In our recent blogs, our firm has discussed the Globetrotter II, which was nearly capsized by Hurricane Ida. For days, 150-mph winds and 80-foot swells pounded the drillship, which was not given enough time to evacuate out of Hurricane Ida’s path due to inaction from Noble Corporation (which owns the vessel) and Shell Oil (which leases it). The Coast Guard rescued the crew of 100+ workers only after conditions aboard the vessel were made public via the crew’s own videos, pictures, and posts.
In our initial blogs, we speculated that the failure of the vessel to navigate away from Hurricane Ida was a result of company policy or direction, not a result of the crew’s failure. Subsequent reports and testimony from crew aboard the Globetrotter II validated those speculations, as it became clear that Shell and Noble had ample time to get the Globetrotter II out of the way, but they didn’t.
Several of the injured crew members have turned to us for help, as it has become clear that neither Shell nor Noble will take responsibility for their role in the near-destruction of the Globetrotter II.
Trapped in Terrifying Conditions for Days
While Hurricane Ida made landfall on August 29, the National Hurricane Center had issued warnings for days about the storm’s projected path, which were ultimately accurate. However, the defendants kept the vessel working in the Gulf of Mexico as Ida grew in strength, revealing a serious disregard for the lives and safety of the crew. The defendants were acting in direct defiance of the National Hurricane Center’s forecast.
By the time the crew was directed to unlatch and evacuate, the defendants directed them to sail into Hurricane Ida, within 10 miles of the eyewall—the most devastating part of the storm. The winds and waves threw the crew into the walls, and the ship swayed side-to-side so severely that the vessel nearly capsized multiple times. Crew members were forced to walk on the walls at certain points during the voyage.
“It’s terrifying to be abandoned at sea in a hurricane while facing a brutal life or death survival ordeal for hours,” says Attorney Kurt Arnold, who is representing multiple plaintiffs. “Each summer we’re seeing more cases like this. Big energy companies are willing to sacrifice their crews to the life-threatening horrors of a hurricane just so they don’t lose a couple of extra days of drilling.”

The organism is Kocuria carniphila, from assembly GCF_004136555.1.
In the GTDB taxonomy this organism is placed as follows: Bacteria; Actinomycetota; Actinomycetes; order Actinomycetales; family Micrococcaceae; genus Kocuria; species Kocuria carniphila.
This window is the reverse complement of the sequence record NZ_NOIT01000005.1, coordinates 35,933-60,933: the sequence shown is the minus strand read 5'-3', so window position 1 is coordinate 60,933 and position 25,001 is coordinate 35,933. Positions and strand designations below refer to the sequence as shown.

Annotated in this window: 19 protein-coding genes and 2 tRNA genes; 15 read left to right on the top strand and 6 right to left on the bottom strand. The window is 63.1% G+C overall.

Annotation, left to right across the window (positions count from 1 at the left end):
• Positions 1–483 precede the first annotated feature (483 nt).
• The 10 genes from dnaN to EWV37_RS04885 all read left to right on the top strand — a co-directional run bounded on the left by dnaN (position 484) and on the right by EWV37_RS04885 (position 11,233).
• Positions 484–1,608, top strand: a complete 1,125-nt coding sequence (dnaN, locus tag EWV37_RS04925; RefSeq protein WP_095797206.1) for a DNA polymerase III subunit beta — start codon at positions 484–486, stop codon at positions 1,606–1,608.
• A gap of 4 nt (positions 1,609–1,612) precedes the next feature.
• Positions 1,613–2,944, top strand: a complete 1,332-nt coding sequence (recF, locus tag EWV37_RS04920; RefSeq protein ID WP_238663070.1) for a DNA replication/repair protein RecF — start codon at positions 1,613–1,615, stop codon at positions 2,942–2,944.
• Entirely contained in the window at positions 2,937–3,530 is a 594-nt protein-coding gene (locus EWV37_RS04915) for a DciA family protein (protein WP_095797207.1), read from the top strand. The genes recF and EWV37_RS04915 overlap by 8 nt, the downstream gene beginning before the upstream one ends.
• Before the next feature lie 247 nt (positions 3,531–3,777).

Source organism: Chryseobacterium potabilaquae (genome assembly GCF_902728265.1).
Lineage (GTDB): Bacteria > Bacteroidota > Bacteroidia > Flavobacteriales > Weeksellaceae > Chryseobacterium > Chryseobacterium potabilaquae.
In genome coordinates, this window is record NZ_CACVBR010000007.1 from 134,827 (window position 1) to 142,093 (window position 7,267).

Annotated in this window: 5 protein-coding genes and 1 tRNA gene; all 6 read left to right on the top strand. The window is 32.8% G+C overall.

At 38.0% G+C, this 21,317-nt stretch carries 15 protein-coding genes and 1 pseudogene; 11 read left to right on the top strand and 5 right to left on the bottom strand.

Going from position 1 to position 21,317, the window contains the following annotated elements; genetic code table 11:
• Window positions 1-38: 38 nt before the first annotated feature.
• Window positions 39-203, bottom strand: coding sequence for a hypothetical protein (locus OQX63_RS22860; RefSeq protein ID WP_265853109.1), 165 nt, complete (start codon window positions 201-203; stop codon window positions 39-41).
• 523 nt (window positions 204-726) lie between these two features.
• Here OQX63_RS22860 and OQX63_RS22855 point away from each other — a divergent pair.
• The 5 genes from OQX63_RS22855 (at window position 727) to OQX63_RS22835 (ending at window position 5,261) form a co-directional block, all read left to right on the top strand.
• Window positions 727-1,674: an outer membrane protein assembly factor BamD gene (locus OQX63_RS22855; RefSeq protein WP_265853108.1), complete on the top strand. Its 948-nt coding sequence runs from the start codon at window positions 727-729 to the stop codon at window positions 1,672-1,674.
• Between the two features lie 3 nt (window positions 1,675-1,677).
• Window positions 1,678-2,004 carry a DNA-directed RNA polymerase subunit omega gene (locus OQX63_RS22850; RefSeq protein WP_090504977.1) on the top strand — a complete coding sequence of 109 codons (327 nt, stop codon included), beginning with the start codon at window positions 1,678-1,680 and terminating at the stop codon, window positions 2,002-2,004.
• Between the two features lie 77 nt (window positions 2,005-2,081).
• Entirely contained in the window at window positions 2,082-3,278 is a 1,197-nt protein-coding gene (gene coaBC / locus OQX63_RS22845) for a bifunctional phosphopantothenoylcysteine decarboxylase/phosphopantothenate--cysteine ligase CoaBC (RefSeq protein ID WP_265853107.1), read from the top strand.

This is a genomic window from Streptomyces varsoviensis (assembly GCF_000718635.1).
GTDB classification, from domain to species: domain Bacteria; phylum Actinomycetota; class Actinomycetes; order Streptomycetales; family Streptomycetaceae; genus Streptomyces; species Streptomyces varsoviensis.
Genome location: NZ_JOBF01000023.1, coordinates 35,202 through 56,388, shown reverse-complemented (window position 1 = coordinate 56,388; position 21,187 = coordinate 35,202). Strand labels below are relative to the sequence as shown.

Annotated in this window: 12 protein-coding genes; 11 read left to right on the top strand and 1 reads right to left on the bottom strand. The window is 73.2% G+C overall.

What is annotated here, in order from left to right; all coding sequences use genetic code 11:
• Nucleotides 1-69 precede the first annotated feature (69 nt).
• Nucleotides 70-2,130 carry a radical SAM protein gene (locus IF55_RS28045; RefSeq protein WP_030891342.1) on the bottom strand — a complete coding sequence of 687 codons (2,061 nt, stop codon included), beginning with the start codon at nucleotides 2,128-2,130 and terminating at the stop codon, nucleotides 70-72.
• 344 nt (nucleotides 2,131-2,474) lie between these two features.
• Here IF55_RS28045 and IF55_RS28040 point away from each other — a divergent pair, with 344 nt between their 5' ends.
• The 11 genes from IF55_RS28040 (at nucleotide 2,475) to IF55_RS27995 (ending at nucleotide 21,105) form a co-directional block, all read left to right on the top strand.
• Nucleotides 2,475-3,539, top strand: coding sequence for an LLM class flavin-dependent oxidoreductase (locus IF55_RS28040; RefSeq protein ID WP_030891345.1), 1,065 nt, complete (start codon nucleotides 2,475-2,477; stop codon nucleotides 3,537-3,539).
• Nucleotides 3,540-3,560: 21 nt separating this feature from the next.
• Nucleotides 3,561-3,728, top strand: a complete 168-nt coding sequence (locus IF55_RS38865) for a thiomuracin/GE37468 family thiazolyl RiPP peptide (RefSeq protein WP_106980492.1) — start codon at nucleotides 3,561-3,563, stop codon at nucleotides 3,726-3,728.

The Impact of Shell & Noble’s Actions on Our Client
These rough, catastrophic conditions left our clients with serious physical injuries and emotional distress. The damage to their necks, backs, and shoulders are matched only by the experience’s psychological trauma, which has left them with anxiety and trouble focusing, concentrating, or sleeping. All of these injuries could make it impossible for crew members to return to maritime work in the near future, if at all.
We believe the defendants are entirely to blame for the crew’s harm. They failed to supervise the crew properly, made dangerous decisions that put the crew in peril, and ultimately created an environment that resulted in an unseaworthy vessel. They did all of this without regard for our clients’ safety and well-being.
Attorneys Kurt Arnold, Kyle Findley, and John Grinnan have filed this lawsuit on behalf of hard-working men who haver endured an ordeal no one should ever experience. Our maritime injury lawyers look forward to holding Shell and Noble accountable for our their medical care, lost wages, and other harm inflicted on them. We also look forward to sharing their story with the public, who deserve to know what happened to those 142 men who were stranded at sea during one of the most powerful storms in U.S. history.
The case was filed in Harris County, Texas.